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PBKDF2 is not a hashing algorithm per se. It key derivation function (KDF) which "harden" the hashing algorithm you've chosen. Scrypt is also a KDF, so it does not make any additional protection to use two similar functions. As you wrote, the strength will be as good as the strongest of the chosen two. And, as Revulai said in her good answer, you shouldn't ...


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You should really stray away from rolling your own crypto implementation. Why not use bcrypt for password storage? It's been tested extensively for that and works quite well. Some advantages it has are: Resistance to brute-force Resistance to rainbow tables Salt generation Scalable speeds via setting the rounds of hashing Built upon blowfish algorithm ...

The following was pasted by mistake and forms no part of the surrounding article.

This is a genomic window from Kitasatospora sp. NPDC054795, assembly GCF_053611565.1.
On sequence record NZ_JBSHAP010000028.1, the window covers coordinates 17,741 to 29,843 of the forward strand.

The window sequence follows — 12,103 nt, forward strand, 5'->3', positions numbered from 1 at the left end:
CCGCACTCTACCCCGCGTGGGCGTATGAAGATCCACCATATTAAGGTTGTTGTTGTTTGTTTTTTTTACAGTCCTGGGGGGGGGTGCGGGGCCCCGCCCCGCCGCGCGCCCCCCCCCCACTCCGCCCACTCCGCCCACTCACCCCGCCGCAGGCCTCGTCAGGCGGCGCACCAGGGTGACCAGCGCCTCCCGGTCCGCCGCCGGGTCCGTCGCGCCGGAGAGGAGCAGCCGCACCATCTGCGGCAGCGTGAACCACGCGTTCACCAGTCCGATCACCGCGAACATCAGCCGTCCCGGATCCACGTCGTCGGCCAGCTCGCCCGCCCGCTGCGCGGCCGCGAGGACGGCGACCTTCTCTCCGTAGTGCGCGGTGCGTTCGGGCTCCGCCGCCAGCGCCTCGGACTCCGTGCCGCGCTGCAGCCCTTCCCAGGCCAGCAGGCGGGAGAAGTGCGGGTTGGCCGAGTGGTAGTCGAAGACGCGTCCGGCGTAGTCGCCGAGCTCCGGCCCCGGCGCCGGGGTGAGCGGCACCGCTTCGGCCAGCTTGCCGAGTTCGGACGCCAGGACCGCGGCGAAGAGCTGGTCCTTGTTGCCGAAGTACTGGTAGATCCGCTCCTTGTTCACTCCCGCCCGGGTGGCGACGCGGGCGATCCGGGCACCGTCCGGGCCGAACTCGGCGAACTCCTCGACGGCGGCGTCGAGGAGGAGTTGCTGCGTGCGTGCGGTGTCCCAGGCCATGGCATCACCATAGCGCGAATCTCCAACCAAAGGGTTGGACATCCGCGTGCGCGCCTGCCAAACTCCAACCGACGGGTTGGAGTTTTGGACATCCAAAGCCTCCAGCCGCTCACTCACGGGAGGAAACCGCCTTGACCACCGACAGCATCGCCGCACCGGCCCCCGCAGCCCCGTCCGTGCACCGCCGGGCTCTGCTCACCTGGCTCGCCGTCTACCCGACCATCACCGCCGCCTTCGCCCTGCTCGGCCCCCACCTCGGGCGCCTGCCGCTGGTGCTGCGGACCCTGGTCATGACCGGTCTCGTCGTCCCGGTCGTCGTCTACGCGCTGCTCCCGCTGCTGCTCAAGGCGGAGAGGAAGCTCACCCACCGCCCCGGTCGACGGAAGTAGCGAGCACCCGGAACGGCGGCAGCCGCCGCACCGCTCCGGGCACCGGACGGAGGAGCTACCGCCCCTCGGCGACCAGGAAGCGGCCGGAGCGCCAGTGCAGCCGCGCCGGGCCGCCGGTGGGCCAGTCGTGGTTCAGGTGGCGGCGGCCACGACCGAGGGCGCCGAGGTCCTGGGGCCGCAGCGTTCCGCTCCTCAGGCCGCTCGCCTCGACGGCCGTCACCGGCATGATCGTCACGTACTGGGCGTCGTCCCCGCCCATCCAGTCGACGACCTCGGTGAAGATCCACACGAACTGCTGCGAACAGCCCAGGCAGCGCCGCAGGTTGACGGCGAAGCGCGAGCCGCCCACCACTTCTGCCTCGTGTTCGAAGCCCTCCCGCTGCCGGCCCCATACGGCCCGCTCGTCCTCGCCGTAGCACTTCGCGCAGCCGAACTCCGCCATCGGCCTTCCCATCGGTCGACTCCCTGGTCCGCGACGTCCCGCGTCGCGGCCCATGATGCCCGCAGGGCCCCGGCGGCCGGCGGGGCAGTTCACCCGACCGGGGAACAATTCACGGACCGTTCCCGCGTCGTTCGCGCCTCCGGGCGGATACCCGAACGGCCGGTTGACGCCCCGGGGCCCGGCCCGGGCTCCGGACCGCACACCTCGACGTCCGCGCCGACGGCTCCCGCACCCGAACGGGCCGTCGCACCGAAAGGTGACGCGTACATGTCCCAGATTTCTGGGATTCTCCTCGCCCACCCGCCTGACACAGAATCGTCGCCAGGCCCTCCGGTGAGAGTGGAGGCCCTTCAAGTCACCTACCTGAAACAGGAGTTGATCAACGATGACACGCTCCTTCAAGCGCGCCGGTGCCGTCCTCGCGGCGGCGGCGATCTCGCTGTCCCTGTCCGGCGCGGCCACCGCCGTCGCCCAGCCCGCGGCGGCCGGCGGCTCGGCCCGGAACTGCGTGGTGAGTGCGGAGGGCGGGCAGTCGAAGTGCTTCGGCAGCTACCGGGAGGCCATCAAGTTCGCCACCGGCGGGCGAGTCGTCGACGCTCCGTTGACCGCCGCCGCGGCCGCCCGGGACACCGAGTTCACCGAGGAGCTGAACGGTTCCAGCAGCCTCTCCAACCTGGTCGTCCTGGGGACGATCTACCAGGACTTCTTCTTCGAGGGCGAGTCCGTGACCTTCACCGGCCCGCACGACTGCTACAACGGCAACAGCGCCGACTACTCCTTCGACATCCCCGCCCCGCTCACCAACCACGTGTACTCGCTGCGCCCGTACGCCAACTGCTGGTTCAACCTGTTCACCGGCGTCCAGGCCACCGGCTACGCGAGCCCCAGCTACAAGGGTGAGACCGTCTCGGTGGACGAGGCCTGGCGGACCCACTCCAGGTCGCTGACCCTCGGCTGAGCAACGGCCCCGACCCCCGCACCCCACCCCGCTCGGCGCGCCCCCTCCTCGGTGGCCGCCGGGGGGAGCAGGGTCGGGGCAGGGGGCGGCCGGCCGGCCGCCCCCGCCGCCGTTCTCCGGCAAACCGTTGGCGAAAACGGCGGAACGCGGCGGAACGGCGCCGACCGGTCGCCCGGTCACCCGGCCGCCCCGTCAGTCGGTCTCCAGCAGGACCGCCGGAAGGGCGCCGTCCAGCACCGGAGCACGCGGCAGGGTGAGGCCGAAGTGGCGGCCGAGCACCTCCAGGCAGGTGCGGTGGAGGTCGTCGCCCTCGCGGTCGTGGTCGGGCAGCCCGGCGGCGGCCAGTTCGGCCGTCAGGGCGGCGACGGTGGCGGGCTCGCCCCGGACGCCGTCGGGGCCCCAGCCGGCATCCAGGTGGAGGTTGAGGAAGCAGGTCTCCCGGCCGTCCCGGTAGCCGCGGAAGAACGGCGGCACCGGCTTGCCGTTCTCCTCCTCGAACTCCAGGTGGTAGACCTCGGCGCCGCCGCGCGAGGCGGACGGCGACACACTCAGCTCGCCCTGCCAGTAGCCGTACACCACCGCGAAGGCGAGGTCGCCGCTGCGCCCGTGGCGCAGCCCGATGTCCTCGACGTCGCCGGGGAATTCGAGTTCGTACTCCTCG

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Theoretically speaking, Scrypt gives higher safety per unit compute time than already similar known ones. It is also possible, with Scrypt, to set the memory space needed to compute the result thus making a brute-force attacker pay penalties (in terms of memory and processor ... and GPU). From a theoretical and algorithmic perspective Scrypt is ...



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